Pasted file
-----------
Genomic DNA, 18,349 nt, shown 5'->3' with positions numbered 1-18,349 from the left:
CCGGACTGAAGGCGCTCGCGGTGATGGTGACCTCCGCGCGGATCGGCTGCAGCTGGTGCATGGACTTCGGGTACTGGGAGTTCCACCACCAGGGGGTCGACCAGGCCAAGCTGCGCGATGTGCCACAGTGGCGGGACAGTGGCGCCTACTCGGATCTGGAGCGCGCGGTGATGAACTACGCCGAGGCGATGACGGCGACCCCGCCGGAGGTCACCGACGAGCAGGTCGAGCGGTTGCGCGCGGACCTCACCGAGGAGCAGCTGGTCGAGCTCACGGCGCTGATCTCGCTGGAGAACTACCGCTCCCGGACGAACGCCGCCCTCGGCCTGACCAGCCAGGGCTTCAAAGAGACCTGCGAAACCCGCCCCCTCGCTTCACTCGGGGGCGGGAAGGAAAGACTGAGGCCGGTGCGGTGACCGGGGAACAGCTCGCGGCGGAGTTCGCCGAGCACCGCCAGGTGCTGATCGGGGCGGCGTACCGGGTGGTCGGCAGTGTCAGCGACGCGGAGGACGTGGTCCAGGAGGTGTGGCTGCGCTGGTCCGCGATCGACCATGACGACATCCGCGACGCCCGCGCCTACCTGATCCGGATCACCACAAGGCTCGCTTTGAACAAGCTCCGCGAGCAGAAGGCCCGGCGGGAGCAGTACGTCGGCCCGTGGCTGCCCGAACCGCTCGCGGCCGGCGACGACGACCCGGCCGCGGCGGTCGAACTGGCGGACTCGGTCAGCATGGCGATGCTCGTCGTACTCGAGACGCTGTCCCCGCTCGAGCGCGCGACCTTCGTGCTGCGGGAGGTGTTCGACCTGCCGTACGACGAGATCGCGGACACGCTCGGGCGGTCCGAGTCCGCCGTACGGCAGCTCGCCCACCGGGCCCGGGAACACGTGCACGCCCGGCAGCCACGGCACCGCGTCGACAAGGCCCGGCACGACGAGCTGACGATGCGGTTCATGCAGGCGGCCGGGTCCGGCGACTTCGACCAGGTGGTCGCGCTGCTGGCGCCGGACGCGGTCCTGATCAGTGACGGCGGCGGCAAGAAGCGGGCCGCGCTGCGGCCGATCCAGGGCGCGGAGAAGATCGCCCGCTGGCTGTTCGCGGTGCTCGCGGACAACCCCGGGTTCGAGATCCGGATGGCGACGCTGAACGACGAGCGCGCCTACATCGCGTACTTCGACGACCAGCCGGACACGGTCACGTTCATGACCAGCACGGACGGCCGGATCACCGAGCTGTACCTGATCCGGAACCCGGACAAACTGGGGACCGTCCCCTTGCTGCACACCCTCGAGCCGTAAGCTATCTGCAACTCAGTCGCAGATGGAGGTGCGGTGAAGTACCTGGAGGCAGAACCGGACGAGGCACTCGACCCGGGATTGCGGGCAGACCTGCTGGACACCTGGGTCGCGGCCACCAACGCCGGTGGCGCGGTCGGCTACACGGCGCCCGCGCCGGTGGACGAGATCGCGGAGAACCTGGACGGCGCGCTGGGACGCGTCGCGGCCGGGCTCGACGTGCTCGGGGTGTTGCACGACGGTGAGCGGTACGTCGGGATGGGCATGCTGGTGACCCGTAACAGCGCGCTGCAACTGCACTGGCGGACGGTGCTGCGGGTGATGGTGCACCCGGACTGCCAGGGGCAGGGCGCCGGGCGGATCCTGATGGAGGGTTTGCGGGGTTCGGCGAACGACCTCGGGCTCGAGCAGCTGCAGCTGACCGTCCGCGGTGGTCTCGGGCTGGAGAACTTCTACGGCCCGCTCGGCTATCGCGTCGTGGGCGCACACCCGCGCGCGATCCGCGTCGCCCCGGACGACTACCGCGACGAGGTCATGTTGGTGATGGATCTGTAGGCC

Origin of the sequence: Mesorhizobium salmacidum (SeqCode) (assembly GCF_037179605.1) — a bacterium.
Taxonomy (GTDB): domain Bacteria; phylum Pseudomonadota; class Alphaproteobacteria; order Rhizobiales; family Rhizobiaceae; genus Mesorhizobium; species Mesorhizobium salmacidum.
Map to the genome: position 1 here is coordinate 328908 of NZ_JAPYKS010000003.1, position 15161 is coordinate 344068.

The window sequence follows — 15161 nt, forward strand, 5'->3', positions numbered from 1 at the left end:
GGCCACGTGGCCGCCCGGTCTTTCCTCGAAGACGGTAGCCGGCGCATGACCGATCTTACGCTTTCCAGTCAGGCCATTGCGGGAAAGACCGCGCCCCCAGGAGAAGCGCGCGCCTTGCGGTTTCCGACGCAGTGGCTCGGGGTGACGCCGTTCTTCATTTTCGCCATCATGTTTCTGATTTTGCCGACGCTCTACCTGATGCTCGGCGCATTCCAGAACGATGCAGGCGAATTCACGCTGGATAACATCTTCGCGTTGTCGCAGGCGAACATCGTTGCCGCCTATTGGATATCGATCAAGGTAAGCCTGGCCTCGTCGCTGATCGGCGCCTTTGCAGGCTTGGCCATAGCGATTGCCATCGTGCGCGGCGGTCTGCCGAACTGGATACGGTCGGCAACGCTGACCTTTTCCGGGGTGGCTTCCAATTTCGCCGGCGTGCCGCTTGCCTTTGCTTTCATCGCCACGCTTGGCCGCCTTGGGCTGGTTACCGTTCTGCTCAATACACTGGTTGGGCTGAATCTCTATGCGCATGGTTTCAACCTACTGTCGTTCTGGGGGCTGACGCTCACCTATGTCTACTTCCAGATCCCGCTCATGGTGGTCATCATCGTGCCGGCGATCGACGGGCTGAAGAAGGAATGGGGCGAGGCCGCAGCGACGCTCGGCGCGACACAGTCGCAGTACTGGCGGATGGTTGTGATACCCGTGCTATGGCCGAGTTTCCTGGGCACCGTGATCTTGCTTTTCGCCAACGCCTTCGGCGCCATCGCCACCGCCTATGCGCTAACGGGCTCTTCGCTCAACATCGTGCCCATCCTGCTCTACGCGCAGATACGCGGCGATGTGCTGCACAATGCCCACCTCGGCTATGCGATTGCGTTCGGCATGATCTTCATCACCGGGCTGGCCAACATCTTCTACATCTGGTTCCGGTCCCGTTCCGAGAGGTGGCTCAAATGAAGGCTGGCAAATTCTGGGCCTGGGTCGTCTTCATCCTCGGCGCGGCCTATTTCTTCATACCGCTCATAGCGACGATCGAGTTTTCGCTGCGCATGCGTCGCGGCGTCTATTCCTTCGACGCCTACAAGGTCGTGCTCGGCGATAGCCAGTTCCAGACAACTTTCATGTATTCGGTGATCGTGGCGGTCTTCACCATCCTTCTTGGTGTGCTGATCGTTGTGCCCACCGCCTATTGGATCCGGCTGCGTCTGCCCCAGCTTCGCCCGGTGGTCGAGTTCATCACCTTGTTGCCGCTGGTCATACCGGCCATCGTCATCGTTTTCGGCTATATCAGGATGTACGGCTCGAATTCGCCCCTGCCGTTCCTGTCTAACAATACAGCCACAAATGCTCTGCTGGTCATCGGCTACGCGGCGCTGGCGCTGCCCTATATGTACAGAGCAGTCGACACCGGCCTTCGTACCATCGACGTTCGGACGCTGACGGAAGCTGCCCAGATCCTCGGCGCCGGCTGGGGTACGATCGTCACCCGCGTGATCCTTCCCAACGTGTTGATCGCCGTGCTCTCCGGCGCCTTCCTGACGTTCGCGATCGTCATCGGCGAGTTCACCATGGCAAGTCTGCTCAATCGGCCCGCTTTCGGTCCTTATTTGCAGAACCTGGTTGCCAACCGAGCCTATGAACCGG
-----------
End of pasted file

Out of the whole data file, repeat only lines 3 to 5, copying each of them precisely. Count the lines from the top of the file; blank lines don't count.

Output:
Origin of the sequence: Mesorhizobium salmacidum (SeqCode) (assembly GCF_037179605.1) — a bacterium.
Taxonomy (GTDB): domain Bacteria; phylum Pseudomonadota; class Alphaproteobacteria; order Rhizobiales; family Rhizobiaceae; genus Mesorhizobium; species Mesorhizobium salmacidum.
Map to the genome: position 1 here is coordinate 328908 of NZ_JAPYKS010000003.1, position 15161 is coordinate 344068.